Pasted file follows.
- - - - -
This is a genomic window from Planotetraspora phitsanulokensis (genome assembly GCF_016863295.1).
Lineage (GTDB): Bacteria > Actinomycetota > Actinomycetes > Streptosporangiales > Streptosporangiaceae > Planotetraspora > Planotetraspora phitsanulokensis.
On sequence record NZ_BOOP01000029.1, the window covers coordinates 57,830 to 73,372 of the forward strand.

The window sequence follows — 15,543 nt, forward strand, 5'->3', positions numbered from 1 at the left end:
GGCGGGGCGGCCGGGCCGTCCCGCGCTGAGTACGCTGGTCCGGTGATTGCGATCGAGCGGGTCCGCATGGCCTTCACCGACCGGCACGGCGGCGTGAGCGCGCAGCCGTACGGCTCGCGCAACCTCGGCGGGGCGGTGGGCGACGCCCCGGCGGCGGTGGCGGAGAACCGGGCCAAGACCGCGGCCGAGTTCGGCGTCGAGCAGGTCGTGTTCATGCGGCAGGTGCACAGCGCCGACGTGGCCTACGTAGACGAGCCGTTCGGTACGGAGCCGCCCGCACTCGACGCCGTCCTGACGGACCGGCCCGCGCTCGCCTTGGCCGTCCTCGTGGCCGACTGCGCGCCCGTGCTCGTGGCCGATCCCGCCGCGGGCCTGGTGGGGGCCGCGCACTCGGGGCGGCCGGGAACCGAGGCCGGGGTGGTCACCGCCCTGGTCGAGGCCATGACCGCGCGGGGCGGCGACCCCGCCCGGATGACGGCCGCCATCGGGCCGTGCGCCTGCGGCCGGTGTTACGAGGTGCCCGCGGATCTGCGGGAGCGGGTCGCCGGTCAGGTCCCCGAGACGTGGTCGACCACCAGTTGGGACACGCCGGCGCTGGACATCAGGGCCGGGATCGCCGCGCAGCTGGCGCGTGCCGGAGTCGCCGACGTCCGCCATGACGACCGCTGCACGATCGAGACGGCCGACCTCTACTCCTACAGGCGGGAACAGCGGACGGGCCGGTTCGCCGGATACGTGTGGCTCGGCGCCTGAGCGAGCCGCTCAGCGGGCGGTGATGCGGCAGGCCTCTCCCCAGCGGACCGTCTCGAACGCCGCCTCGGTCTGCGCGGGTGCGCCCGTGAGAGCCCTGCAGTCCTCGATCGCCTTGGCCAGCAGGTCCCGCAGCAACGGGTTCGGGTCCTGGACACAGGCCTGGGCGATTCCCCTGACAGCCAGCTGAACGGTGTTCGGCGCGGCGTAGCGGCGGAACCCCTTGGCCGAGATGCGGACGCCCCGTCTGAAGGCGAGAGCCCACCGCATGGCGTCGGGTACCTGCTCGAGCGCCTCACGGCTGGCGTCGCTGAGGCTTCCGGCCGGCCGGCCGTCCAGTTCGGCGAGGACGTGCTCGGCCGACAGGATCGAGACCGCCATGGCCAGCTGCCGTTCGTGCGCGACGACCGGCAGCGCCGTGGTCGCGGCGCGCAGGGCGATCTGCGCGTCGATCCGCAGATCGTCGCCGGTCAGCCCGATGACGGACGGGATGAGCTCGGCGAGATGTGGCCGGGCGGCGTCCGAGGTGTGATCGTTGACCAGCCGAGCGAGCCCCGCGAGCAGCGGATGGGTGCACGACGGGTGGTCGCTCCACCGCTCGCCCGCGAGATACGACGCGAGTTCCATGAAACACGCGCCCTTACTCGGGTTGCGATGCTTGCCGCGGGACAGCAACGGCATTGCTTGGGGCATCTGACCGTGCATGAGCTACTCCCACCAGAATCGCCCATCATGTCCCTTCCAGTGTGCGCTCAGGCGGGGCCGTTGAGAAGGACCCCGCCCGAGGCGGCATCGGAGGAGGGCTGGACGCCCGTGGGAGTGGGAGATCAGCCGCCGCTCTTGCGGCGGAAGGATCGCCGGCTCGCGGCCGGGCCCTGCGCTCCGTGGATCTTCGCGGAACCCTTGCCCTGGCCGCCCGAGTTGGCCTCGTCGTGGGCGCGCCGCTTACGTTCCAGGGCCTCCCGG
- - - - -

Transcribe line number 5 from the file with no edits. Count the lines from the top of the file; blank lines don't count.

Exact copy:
GGCGGGGCGGCCGGGCCGTCCCGCGCTGAGTACGCTGGTCCGGTGATTGCGATCGAGCGGGTCCGCATGGCCTTCACCGACCGGCACGGCGGCGTGAGCGCGCAGCCGTACGGCTCGCGCAACCTCGGCGGGGCGGTGGGCGACGCCCCGGCGGCGGTGGCGGAGAACCGGGCCAAGACCGCGGCCGAGTTCGGCGTCGAGCAGGTCGTGTTCATGCGGCAGGTGCACAGCGCCGACGTGGCCTACGTAGACGAGCCGTTCGGTACGGAGCCGCCCGCACTCGACGCCGTCCTGACGGACCGGCCCGCGCTCGCCTTGGCCGTCCTCGTGGCCGACTGCGCGCCCGTGCTCGTGGCCGATCCCGCCGCGGGCCTGGTGGGGGCCGCGCACTCGGGGCGGCCGGGAACCGAGGCCGGGGTGGTCACCGCCCTGGTCGAGGCCATGACCGCGCGGGGCGGCGACCCCGCCCGGATGACGGCCGCCATCGGGCCGTGCGCCTGCGGCCGGTGTTACGAGGTGCCCGCGGATCTGCGGGAGCGGGTCGCCGGTCAGGTCCCCGAGACGTGGTCGACCACCAGTTGGGACACGCCGGCGCTGGACATCAGGGCCGGGATCGCCGCGCAGCTGGCGCGTGCCGGAGTCGCCGACGTCCGCCATGACGACCGCTGCACGATCGAGACGGCCGACCTCTACTCCTACAGGCGGGAACAGCGGACGGGCCGGTTCGCCGGATACGTGTGGCTCGGCGCCTGAGCGAGCCGCTCAGCGGGCGGTGATGCGGCAGGCCTCTCCCCAGCGGACCGTCTCGAACGCCGCCTCGGTCTGCGCGGGTGCGCCCGTGAGAGCCCTGCAGTCCTCGATCGCCTTGGCCAGCAGGTCCCGCAGCAACGGGTTCGGGTCCTGGACACAGGCCTGGGCGATTCCCCTGACAGCCAGCTGAACGGTGTTCGGCGCGGCGTAGCGGCGGAACCCCTTGGCCGAGATGCGGACGCCCCGTCTGAAGGCGAGAGCCCACCGCATGGCGTCGGGTACCTGCTCGAGCGCCTCACGGCTGGCGTCGCTGAGGCTTCCGGCCGGCCGGCCGTCCAGTTCGGCGAGGACGTGCTCGGCCGACAGGATCGAGACCGCCATGGCCAGCTGCCGTTCGTGCGCGACGACCGGCAGCGCCGTGGTCGCGGCGCGCAGGGCGATCTGCGCGTCGATCCGCAGATCGTCGCCGGTCAGCCCGATGACGGACGGGATGAGCTCGGCGAGATGTGGCCGGGCGGCGTCCGAGGTGTGATCGTTGACCAGCCGAGCGAGCCCCGCGAGCAGCGGATGGGTGCACGACGGGTGGTCGCTCCACCGCTCGCCCGCGAGATACGACGCGAGTTCCATGAAACACGCGCCCTTACTCGGGTTGCGATGCTTGCCGCGGGACAGCAACGGCATTGCTTGGGGCATCTGACCGTGCATGAGCTACTCCCACCAGAATCGCCCATCATGTCCCTTCCAGTGTGCGCTCAGGCGGGGCCGTTGAGAAGGACCCCGCCCGAGGCGGCATCGGAGGAGGGCTGGACGCCCGTGGGAGTGGGAGATCAGCCGCCGCTCTTGCGGCGGAAGGATCGCCGGCTCGCGGCCGGGCCCTGCGCTCCGTGGATCTTCGCGGAACCCTTGCCCTGGCCGCCCGAGTTGGCCTCGTCGTGGGCGCGCCGCTTACGTTCCAGGGCCTCCCGG